A new home
In a homeless interim Pakistan has found an alacritous shelter in the UAE. Their newfound home-away-from-home has been a vital solution in maintaining Pakistan’s status as a major player on the international stage. “What has been important has been the ability of the Pakistan Cricket Board (PCB), supported by the ICC and other members, to ensure the Pakistan team had a home ground and willing opposition so they were able to fulfil their Future Tours Programme (FTP) commitments,” says David Richardson, CEO, International Cricket Council (ICC). The ICC has been instrumental in supporting Pakistan throughout her prolonged era of adversity.
And speaking from the coaching perspective he has adopted since taking on the role as Kolkata Knight Riders coach in the Indian Premier League (IPL), Akram says it’s crucial for the future of the game in Pakistan to develop the domestic level while there are no international fixtures scheduled.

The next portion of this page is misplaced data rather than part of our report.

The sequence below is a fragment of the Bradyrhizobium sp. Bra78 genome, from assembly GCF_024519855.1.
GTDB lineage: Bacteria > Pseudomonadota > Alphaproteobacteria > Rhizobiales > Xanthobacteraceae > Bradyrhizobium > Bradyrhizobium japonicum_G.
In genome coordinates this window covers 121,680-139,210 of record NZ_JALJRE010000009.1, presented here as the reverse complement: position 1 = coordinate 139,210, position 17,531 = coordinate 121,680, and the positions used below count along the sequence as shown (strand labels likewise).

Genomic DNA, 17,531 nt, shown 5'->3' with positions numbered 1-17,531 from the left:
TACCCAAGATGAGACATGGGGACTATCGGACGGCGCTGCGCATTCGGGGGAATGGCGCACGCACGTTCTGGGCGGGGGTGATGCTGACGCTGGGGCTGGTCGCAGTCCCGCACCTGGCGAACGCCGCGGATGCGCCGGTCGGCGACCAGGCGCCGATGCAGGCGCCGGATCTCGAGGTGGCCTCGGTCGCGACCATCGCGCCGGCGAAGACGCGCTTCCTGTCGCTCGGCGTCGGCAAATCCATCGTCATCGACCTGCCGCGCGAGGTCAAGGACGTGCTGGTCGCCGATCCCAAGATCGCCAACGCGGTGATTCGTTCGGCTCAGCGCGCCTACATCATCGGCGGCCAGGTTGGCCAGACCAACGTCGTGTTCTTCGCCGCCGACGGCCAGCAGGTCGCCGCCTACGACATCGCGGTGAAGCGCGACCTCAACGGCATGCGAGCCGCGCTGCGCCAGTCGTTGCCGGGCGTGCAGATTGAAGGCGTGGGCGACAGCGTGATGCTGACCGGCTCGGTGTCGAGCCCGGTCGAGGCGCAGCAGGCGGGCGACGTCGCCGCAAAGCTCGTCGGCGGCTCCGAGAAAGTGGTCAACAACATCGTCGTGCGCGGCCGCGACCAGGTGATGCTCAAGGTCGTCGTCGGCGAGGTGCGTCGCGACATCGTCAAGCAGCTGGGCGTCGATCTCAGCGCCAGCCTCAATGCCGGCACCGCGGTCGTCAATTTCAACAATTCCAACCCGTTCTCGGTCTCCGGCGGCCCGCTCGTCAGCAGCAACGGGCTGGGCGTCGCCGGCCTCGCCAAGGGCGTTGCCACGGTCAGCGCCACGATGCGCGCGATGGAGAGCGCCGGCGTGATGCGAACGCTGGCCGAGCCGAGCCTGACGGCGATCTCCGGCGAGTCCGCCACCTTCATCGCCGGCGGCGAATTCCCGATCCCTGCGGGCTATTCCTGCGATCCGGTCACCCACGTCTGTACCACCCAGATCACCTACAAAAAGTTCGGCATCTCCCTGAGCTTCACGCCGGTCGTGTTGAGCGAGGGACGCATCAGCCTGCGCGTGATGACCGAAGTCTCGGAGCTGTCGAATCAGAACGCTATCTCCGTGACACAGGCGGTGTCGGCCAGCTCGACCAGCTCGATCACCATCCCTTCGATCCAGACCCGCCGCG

“Essentially it doesn’t matter if there are no international matches in the immediate future. Pakistan must focus on the domestic level: the first-class standard has deteriorated. And if the first-class level doesn’t improve in the next three to four years, it will reflect in the standard of the international performance. The BCCI is investing a lot of time and money in the Indian domestic game, which is paying dividends for their national side. So Pakistan needs to do the same. The talent is always there; it just has to be channelled properly,” the Kolkata Knight Riders coach says.